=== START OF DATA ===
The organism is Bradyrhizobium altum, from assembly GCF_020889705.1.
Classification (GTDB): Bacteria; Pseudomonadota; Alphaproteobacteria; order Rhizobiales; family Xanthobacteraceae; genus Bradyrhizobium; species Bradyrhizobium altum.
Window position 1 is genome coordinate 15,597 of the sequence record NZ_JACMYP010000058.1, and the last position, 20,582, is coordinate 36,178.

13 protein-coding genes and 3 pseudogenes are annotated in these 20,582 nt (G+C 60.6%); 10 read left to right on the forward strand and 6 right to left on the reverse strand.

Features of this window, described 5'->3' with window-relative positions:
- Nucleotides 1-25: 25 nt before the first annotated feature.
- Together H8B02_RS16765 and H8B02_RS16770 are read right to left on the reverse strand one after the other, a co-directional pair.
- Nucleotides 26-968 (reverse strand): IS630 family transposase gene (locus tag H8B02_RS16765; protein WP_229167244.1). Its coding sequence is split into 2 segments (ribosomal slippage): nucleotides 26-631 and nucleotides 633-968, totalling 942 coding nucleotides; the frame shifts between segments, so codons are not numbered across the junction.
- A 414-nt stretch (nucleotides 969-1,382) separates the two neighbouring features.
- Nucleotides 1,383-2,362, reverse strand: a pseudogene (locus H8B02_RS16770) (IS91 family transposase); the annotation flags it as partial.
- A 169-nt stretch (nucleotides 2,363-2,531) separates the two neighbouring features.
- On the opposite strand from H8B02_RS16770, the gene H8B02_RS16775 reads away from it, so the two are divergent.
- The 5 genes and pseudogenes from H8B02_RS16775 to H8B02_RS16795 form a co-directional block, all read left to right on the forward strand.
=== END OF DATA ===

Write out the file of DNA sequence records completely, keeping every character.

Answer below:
The organism is Bradyrhizobium altum, from assembly GCF_020889705.1.
Classification (GTDB): Bacteria; Pseudomonadota; Alphaproteobacteria; order Rhizobiales; family Xanthobacteraceae; genus Bradyrhizobium; species Bradyrhizobium altum.
Window position 1 is genome coordinate 15,597 of the sequence record NZ_JACMYP010000058.1, and the last position, 20,582, is coordinate 36,178.

13 protein-coding genes and 3 pseudogenes are annotated in these 20,582 nt (G+C 60.6%); 10 read left to right on the forward strand and 6 right to left on the reverse strand.

Features of this window, described 5'->3' with window-relative positions:
- Nucleotides 1-25: 25 nt before the first annotated feature.
- Together H8B02_RS16765 and H8B02_RS16770 are read right to left on the reverse strand one after the other, a co-directional pair.
- Nucleotides 26-968 (reverse strand): IS630 family transposase gene (locus tag H8B02_RS16765; protein WP_229167244.1). Its coding sequence is split into 2 segments (ribosomal slippage): nucleotides 26-631 and nucleotides 633-968, totalling 942 coding nucleotides; the frame shifts between segments, so codons are not numbered across the junction.
- A 414-nt stretch (nucleotides 969-1,382) separates the two neighbouring features.
- Nucleotides 1,383-2,362, reverse strand: a pseudogene (locus H8B02_RS16770) (IS91 family transposase); the annotation flags it as partial.
- A 169-nt stretch (nucleotides 2,363-2,531) separates the two neighbouring features.
- On the opposite strand from H8B02_RS16770, the gene H8B02_RS16775 reads away from it, so the two are divergent.
- The 5 genes and pseudogenes from H8B02_RS16775 to H8B02_RS16795 form a co-directional block, all read left to right on the forward strand.